By: Karmel Schreyer
Hong Kong has been good to us, that’s for sure. For one thing, it’s where I met my husband and had my kids, not to mention a satisfying career as a writer of textbooks (and no, that is not an oxymoron).
Bar none, when my fellow-Hong Kongers (whether they are permanent residents or not) and I talk about living here, we don’t dwell long on the bad air, as bad as it is. It is always about the energy. Energy and efficiency. Families get things done here. Energetic, productive families – that’s what it’s about. Hong Kong makes it possible.
Two summers ago, we made the mistake of planning a trip to Canada to visit the grandparents but forgetting to update Youngest’s residency visa. And not only that, she had just got a new passport. The immigration officers at the airport are usually happy to be shown the visa in the old accompanying passport, but on this occasion it had been left behind. The officer checked his computer – it appeared the visa itself was expired, anyway. ‘That’s my husband’s job,’ I mumbled. ‘Would you mind waiting over there?’ he asked, and pointed to a doorway at the end of the counter.
Aunty E, my kids and I waited glumly in the ‘isolation room’. After about ten minutes, a uniformed immigration officer came over to us. ‘Which one of you is The Overstayer?’ he asked. I could see that our beloved Aunty E was barely breathing at this point. Poor Aunty E!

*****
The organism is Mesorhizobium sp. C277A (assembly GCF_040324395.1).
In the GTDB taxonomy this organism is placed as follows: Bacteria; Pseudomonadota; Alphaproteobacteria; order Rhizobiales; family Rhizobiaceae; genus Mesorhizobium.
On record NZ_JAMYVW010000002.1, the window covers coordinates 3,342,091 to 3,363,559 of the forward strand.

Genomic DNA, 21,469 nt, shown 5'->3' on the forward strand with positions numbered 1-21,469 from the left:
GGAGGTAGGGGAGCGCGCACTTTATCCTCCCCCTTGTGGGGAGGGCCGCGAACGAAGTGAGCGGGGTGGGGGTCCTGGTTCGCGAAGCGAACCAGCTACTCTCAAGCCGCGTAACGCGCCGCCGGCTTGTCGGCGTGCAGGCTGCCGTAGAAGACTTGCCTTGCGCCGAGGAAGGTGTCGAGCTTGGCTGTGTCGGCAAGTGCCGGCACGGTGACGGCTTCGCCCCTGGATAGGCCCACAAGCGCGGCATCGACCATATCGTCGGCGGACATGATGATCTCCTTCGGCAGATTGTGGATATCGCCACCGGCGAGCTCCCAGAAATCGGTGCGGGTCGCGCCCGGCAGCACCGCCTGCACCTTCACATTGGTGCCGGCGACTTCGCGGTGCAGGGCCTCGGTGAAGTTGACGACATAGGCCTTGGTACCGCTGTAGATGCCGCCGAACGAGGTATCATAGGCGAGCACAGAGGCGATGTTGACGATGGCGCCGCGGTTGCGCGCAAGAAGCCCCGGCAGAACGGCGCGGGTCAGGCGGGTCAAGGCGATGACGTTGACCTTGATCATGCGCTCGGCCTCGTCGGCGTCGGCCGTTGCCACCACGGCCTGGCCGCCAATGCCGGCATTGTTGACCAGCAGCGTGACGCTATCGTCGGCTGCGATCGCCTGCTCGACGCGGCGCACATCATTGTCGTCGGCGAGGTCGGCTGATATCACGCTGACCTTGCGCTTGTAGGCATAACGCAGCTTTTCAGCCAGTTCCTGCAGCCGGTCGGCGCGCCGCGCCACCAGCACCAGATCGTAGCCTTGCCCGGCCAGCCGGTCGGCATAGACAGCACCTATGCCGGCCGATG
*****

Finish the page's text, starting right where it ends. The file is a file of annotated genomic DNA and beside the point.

My youngest, eight years old at the time, raised a trembling hand. I observed all this – the writer in me interested to see how the story would play out – while at the same time running through a mental list of possible scenarios: we will get on the plane / we won’t get on the plane / some of us will get on the plane. Must call hubby…
The immigration officer looked down at Youngest seated glumly on the bench with her hand in the air. This civil servant, who looked like he could be a grandpa to someone the same age as the nervous girl at my side, was doing a pretty good job of not smiling. The twinkle in his eyes, however, gave him away. ‘Come with me,’ he said. I took Youngest’s hand and whispered in her ear, ‘We’ll face up to this together… and, by the way, it’s not your fault. I hope you’ll forgive your daddy and me someday.’ (She hasn’t yet).
I mea culpa‘d profusely as Youngest and I followed him to a counter. In keeping with the efficiency that so many of us perceive the Hong Kong civil service to embody, the solution to this situation was simple: I paid for a visa that would be valid until we boarded the plane. On our return to Hong Kong, my daughter would be issued with the same visa all visitors are given, giving me ample time to go through the process of getting her an updated new residency visa, and, this time, in her new passport. And away we went.
That’s one of the reasons why we love Hong Kong. Some problems are bigger than others, for sure, but you do get the sense that people want to help you to ‘get where you want to go’.
When I first moved here from Japan I thought I’d stay until the handover. That was 18 years ago.